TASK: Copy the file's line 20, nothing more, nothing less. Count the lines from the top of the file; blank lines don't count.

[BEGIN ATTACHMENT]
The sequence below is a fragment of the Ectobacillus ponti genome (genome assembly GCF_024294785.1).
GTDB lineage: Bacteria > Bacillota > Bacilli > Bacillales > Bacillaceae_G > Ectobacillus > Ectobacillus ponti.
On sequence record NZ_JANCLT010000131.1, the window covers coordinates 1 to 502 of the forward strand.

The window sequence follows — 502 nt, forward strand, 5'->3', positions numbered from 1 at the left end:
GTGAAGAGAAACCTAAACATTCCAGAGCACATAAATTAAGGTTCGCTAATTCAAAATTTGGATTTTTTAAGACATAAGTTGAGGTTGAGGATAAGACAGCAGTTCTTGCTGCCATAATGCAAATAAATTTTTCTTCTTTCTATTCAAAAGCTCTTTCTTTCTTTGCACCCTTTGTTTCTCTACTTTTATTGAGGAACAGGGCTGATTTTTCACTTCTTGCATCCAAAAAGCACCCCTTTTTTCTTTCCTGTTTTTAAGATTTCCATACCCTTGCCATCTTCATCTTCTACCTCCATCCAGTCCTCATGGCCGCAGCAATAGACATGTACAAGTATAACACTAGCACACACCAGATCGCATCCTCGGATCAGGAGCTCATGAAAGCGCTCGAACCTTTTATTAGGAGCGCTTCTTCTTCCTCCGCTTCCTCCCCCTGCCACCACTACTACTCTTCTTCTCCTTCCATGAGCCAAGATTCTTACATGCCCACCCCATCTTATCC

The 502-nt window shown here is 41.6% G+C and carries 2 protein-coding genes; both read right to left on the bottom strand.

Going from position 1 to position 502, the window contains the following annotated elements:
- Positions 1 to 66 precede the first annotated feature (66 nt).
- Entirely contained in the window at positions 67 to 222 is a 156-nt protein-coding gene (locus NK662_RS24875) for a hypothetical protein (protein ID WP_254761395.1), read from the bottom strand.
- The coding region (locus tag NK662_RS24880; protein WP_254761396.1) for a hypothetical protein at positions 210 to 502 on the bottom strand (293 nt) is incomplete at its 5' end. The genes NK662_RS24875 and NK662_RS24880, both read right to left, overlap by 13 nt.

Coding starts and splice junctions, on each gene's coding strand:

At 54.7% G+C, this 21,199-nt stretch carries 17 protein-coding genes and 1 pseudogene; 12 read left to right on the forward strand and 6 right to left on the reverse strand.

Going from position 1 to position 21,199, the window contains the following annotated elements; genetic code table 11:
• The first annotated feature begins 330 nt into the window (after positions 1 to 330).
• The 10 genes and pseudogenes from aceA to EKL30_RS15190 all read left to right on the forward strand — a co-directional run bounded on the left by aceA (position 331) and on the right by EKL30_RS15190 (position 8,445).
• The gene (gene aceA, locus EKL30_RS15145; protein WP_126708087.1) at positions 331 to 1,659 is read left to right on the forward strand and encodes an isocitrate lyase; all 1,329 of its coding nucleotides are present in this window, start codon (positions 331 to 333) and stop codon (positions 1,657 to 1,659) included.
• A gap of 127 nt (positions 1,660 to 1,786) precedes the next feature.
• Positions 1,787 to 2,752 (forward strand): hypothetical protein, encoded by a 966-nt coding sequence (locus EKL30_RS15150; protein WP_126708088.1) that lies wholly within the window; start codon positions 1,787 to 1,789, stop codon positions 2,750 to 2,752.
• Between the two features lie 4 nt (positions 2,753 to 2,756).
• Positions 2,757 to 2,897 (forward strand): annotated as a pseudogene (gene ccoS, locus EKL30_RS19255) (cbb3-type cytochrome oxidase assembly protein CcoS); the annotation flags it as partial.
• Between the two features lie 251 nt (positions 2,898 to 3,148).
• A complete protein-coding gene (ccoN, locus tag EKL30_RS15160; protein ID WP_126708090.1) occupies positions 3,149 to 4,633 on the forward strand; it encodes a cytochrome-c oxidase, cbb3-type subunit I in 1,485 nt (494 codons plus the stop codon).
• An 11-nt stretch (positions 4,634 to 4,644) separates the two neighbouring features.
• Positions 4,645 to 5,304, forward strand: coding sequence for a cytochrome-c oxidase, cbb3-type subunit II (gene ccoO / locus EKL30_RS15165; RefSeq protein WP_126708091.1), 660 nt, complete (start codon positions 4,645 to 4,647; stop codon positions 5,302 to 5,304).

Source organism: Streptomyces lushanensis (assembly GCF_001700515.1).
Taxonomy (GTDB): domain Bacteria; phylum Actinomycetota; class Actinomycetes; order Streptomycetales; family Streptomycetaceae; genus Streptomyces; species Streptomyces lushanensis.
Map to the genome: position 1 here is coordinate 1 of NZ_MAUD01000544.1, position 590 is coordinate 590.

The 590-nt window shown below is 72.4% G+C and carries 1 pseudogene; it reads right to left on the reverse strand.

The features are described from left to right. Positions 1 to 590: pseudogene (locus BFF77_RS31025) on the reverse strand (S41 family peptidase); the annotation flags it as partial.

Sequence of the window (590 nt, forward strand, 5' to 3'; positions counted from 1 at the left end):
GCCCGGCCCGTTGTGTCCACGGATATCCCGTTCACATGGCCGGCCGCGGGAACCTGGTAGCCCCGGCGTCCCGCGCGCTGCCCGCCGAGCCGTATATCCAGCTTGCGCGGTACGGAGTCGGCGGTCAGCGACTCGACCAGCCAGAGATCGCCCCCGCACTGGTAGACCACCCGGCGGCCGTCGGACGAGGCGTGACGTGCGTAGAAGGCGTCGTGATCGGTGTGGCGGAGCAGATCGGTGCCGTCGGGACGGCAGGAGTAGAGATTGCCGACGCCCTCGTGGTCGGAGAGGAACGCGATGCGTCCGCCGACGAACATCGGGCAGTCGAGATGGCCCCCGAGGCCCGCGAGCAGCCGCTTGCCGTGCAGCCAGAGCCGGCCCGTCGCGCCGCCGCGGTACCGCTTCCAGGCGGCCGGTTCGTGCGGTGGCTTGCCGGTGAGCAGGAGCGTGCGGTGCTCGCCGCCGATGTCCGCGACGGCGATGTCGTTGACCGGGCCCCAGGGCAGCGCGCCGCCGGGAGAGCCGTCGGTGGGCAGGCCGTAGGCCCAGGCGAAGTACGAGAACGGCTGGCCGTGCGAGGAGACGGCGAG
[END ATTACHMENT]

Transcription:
• Positions 2,757 to 2,897 (forward strand): annotated as a pseudogene (gene ccoS, locus EKL30_RS19255) (cbb3-type cytochrome oxidase assembly protein CcoS); the annotation flags it as partial.